British Propaganda and the State During the First World War

TitleBritish Propaganda and the State During the First World War
Publication TypeBook
Year of Publication1992
AuthorsMessinger, Gary S.
Number of Pages292
PublisherManchester University Press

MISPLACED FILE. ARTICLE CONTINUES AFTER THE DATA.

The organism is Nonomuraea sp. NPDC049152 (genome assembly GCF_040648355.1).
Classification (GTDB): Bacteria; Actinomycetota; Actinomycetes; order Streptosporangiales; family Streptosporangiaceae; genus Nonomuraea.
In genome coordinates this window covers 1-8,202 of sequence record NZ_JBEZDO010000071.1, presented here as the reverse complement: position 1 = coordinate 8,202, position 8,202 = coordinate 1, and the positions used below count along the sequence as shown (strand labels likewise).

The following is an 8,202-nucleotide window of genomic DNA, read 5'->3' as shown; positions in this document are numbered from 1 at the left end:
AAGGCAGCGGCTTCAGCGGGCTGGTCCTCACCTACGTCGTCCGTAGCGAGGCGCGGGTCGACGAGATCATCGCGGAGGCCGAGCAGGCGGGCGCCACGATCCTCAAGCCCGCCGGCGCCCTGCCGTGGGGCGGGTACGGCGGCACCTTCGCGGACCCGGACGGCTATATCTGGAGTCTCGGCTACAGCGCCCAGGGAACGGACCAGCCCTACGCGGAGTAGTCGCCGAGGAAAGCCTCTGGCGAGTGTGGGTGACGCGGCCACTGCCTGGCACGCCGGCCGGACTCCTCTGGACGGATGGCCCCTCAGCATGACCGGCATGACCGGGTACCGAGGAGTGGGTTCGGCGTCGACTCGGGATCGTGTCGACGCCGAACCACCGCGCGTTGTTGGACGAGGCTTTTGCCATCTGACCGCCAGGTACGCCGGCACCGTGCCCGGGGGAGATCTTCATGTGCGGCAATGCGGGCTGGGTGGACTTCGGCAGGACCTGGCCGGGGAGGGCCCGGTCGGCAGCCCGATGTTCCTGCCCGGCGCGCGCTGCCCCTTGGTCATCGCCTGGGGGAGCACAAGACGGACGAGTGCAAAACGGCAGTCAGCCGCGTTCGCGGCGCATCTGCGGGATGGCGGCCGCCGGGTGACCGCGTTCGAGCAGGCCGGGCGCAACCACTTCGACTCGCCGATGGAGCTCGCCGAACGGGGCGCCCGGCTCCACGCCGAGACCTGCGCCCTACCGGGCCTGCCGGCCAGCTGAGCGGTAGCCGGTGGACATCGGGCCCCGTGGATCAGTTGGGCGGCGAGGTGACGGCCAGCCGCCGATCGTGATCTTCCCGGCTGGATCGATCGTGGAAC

In 1914, advertising was much less sophisticated that it is today, radio was in its infancy, television was undeveloped, telephones were just coming into use, the gargantuan party rallies of Hitler or Mussolini were still in the future, and the idea of using communications media to control the thoughts of an entire population was new, relatively unexplored, and not of interest to governments to any great extent. Propaganda was a part of life before 1914, and the term was coming into increasingly widespread usage. But other institutions of society, such as the church, the press, business, political parties, and philanthropy, were the major producers - not government. This work explores the roots of modern propaganda and the development during the World War I of new techniques of group persuasion. It focuses on the individuals who were recruited by the government to shape public discourse at home, amongst allies and in the enemy countries. 

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